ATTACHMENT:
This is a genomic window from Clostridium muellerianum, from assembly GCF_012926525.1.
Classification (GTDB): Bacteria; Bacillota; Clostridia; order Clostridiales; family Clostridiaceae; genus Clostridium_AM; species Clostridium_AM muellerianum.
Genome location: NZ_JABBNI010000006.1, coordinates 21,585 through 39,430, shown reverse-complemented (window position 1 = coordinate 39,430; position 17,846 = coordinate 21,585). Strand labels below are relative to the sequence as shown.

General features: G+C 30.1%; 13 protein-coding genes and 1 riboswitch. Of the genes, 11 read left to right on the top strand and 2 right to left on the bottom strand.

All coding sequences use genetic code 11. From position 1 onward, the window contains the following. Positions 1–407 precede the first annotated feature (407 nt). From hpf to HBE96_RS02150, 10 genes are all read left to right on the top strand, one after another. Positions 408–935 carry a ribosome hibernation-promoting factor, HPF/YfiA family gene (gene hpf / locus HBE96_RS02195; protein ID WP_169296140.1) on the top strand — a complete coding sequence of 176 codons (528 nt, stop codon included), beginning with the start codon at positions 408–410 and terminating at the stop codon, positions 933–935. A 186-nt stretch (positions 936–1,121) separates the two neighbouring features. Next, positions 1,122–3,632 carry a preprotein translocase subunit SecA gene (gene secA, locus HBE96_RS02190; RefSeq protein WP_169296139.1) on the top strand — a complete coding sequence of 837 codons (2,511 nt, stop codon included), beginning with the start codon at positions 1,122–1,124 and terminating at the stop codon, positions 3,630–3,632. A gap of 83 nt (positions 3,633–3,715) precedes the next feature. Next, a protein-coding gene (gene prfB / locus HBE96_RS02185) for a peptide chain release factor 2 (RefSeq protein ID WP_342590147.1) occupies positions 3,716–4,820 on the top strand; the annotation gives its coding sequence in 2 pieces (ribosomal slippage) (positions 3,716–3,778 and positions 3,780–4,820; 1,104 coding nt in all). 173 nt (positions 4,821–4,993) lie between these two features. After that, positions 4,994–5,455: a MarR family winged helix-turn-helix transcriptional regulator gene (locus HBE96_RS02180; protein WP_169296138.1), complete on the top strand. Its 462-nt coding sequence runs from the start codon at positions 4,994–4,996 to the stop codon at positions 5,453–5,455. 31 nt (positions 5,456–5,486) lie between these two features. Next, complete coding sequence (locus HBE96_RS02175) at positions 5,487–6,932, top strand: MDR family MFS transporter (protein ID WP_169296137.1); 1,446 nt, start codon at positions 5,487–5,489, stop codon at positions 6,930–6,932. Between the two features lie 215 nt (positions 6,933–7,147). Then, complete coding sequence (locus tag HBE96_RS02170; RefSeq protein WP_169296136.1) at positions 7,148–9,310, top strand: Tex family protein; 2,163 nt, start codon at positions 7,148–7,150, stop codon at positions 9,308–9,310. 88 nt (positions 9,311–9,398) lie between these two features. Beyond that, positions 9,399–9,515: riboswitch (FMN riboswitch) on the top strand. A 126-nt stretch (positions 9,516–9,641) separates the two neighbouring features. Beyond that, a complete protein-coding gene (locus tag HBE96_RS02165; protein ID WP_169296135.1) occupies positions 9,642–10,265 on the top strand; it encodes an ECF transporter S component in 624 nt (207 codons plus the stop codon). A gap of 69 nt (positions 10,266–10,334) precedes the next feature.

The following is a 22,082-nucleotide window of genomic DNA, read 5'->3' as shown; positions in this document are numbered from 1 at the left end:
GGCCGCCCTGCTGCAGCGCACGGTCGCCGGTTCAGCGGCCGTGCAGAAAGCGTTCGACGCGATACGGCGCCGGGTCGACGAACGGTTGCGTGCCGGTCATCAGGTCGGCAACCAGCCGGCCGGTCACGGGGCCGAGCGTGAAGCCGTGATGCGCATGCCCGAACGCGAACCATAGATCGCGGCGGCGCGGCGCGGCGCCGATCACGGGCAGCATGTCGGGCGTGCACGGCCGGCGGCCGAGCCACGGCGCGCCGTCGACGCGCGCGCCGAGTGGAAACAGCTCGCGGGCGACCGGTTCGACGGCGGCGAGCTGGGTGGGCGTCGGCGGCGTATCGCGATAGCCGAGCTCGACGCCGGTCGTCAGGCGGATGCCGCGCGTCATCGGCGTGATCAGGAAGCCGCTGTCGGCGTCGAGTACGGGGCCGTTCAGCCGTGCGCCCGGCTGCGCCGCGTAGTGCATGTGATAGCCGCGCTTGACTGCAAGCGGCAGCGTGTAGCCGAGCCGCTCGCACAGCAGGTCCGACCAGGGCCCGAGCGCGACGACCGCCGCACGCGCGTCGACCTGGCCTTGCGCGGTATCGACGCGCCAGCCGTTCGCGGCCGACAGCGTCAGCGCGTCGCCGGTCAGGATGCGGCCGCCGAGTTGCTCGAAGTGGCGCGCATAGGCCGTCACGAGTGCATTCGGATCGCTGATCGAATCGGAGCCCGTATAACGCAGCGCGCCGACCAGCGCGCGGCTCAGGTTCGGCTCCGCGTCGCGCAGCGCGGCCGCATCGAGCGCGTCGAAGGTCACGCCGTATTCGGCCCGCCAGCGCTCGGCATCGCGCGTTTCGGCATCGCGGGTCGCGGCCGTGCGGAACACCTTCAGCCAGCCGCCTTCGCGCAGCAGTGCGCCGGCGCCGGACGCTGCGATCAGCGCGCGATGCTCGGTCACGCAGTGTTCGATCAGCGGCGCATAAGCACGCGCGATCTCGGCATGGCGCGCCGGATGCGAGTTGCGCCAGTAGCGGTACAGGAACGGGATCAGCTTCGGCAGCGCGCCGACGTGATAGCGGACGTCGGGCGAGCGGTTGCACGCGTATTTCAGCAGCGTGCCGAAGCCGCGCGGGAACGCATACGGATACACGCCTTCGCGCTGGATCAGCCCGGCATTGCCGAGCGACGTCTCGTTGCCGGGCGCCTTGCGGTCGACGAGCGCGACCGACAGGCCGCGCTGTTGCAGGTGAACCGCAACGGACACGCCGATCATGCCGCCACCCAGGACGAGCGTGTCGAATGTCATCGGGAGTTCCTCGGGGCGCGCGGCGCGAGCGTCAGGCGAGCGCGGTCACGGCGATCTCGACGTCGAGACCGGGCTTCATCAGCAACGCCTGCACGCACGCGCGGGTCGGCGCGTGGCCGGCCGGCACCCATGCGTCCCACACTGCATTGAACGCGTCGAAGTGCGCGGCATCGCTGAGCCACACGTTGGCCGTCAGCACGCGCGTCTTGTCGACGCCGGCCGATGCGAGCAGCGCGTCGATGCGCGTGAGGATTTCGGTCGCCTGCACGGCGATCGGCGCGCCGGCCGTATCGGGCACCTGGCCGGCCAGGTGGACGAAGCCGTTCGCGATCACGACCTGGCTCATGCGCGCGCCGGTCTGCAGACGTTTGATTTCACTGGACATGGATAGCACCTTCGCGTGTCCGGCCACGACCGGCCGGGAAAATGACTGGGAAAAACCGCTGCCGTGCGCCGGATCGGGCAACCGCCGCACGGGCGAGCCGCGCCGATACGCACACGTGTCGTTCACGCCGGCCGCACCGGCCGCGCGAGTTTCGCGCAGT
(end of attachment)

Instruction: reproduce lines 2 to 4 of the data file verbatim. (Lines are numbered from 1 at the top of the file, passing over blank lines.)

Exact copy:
Classification (GTDB): Bacteria; Bacillota; Clostridia; order Clostridiales; family Clostridiaceae; genus Clostridium_AM; species Clostridium_AM muellerianum.
Genome location: NZ_JABBNI010000006.1, coordinates 21,585 through 39,430, shown reverse-complemented (window position 1 = coordinate 39,430; position 17,846 = coordinate 21,585). Strand labels below are relative to the sequence as shown.

General features: G+C 30.1%; 13 protein-coding genes and 1 riboswitch. Of the genes, 11 read left to right on the top strand and 2 right to left on the bottom strand.